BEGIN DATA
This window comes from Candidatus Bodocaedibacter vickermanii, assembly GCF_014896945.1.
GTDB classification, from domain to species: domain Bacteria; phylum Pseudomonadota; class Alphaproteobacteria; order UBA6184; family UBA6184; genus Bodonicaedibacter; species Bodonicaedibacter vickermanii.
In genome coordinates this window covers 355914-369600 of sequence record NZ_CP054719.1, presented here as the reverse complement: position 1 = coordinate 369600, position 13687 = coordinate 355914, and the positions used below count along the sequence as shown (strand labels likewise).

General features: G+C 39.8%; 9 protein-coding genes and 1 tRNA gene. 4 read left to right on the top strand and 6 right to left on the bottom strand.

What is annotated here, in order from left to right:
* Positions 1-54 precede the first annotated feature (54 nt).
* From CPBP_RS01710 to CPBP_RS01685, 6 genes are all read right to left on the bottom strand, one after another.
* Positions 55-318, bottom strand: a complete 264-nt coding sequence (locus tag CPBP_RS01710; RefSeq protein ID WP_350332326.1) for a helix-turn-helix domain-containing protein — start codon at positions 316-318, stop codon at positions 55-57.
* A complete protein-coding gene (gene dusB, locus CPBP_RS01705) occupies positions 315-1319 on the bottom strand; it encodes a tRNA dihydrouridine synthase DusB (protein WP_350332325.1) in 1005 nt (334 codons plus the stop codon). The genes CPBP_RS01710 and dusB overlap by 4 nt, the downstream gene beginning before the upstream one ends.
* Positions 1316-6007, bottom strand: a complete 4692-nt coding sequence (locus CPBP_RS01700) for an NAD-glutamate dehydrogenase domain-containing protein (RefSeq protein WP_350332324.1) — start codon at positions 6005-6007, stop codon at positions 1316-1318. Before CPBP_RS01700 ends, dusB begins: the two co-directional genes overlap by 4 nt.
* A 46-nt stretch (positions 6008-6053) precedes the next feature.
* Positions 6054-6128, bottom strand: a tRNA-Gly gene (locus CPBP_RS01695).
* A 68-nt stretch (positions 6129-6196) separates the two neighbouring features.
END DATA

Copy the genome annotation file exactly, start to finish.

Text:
This window comes from Candidatus Bodocaedibacter vickermanii, assembly GCF_014896945.1.
GTDB classification, from domain to species: domain Bacteria; phylum Pseudomonadota; class Alphaproteobacteria; order UBA6184; family UBA6184; genus Bodonicaedibacter; species Bodonicaedibacter vickermanii.
In genome coordinates this window covers 355914-369600 of sequence record NZ_CP054719.1, presented here as the reverse complement: position 1 = coordinate 369600, position 13687 = coordinate 355914, and the positions used below count along the sequence as shown (strand labels likewise).

General features: G+C 39.8%; 9 protein-coding genes and 1 tRNA gene. 4 read left to right on the top strand and 6 right to left on the bottom strand.

What is annotated here, in order from left to right:
* Positions 1-54 precede the first annotated feature (54 nt).
* From CPBP_RS01710 to CPBP_RS01685, 6 genes are all read right to left on the bottom strand, one after another.
* Positions 55-318, bottom strand: a complete 264-nt coding sequence (locus tag CPBP_RS01710; RefSeq protein ID WP_350332326.1) for a helix-turn-helix domain-containing protein — start codon at positions 316-318, stop codon at positions 55-57.
* A complete protein-coding gene (gene dusB, locus CPBP_RS01705) occupies positions 315-1319 on the bottom strand; it encodes a tRNA dihydrouridine synthase DusB (protein WP_350332325.1) in 1005 nt (334 codons plus the stop codon). The genes CPBP_RS01710 and dusB overlap by 4 nt, the downstream gene beginning before the upstream one ends.
* Positions 1316-6007, bottom strand: a complete 4692-nt coding sequence (locus CPBP_RS01700) for an NAD-glutamate dehydrogenase domain-containing protein (RefSeq protein WP_350332324.1) — start codon at positions 6005-6007, stop codon at positions 1316-1318. Before CPBP_RS01700 ends, dusB begins: the two co-directional genes overlap by 4 nt.
* A 46-nt stretch (positions 6008-6053) precedes the next feature.
* Positions 6054-6128, bottom strand: a tRNA-Gly gene (locus CPBP_RS01695).
* A 68-nt stretch (positions 6129-6196) separates the two neighbouring features.